Recognizing his voice, an elderly woman in a white uniform came out of the back. She took one look at Shadow and called out for help. "We've got a serious injury here. I'm going to need some help here, stat."
Several medical staff members rushed out of various rooms. Within seconds, Shadow was whisked into a treatment room. The medical staff had seen enough in their time to deal with his birthmark as though it wasn't even there. Everyone was focused on his injury. The arm was a serious matter and some of the staff wondered if they should transfer him to the hospital. The discussion came to an end when Dr. Rebecca Grant entered the room and, after taking one look at the arm, said, "Pack him up for travel. He needs surgery."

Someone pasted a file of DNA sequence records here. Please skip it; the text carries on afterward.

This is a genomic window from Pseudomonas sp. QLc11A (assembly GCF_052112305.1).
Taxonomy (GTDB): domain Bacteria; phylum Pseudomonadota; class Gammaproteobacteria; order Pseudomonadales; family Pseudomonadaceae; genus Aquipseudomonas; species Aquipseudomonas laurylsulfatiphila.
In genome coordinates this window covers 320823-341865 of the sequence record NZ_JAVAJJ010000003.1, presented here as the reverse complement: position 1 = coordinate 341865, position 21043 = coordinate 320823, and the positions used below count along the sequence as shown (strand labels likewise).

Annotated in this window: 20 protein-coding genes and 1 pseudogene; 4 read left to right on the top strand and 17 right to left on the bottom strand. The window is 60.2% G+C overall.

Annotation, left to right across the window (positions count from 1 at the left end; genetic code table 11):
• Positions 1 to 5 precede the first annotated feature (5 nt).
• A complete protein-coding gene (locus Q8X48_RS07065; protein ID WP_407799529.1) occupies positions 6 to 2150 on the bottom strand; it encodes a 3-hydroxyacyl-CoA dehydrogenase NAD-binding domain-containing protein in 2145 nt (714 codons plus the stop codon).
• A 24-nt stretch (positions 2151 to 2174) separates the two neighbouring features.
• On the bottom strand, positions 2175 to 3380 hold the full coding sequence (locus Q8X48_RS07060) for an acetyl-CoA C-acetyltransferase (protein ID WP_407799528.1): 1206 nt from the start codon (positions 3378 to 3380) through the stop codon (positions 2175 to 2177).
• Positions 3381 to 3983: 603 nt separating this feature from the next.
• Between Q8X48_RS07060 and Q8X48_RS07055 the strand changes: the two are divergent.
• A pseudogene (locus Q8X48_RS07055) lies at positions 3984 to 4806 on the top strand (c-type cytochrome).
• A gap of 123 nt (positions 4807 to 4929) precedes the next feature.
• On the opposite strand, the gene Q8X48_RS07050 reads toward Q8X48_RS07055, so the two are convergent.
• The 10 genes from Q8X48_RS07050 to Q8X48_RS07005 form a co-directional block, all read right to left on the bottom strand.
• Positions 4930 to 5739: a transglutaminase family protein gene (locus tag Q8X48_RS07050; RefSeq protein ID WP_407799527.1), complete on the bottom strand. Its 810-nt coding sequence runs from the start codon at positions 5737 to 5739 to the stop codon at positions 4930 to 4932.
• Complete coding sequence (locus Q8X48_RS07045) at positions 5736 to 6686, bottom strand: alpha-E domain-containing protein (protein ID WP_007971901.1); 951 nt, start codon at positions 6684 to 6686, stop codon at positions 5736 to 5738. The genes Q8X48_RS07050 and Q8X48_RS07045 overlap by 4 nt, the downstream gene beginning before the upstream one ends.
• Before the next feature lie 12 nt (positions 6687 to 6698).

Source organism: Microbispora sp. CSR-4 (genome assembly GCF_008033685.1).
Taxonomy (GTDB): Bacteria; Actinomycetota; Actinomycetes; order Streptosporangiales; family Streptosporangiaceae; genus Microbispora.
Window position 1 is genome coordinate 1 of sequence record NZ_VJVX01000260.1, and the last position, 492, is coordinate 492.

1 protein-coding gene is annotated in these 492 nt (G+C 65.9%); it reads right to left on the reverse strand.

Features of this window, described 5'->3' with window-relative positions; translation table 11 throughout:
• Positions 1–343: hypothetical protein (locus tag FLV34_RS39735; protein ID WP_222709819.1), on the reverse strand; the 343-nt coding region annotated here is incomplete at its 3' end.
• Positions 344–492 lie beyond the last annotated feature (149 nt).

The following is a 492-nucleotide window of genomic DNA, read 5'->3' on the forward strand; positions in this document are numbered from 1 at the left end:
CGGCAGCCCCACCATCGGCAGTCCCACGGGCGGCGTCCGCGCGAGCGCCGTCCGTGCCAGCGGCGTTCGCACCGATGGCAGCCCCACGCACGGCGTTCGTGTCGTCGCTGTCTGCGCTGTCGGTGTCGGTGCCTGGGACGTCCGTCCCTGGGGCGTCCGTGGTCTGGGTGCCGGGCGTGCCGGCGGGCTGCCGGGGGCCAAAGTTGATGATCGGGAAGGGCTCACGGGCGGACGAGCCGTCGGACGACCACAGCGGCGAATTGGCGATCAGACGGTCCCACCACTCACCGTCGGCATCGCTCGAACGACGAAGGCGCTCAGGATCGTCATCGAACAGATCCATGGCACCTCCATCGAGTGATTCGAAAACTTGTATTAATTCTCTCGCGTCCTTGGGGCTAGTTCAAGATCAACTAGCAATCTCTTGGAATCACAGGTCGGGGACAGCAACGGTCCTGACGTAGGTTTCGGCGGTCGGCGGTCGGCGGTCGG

Things picked up after that as an ambulance was summoned and his arm was restrained for travel. Shadow had no idea what happened to Harry as he was put on a cart and wheeled out of the clinic. By the time he reached the hospital, Shadow wasn't in any shape to care. He had slipped into unconsciousness along the way.
The light hurt his eyes as he lay in the hospital bed. He had requested the nurses to turn down the lights several times, but they had ignored his requests. When a doctor came into the room, Shadow complained, "Can we turn off the lights? I don't like to be seen."
The doctor replied, "This is a hospital. We want to be able see you."
"I scare people," replied Shadow.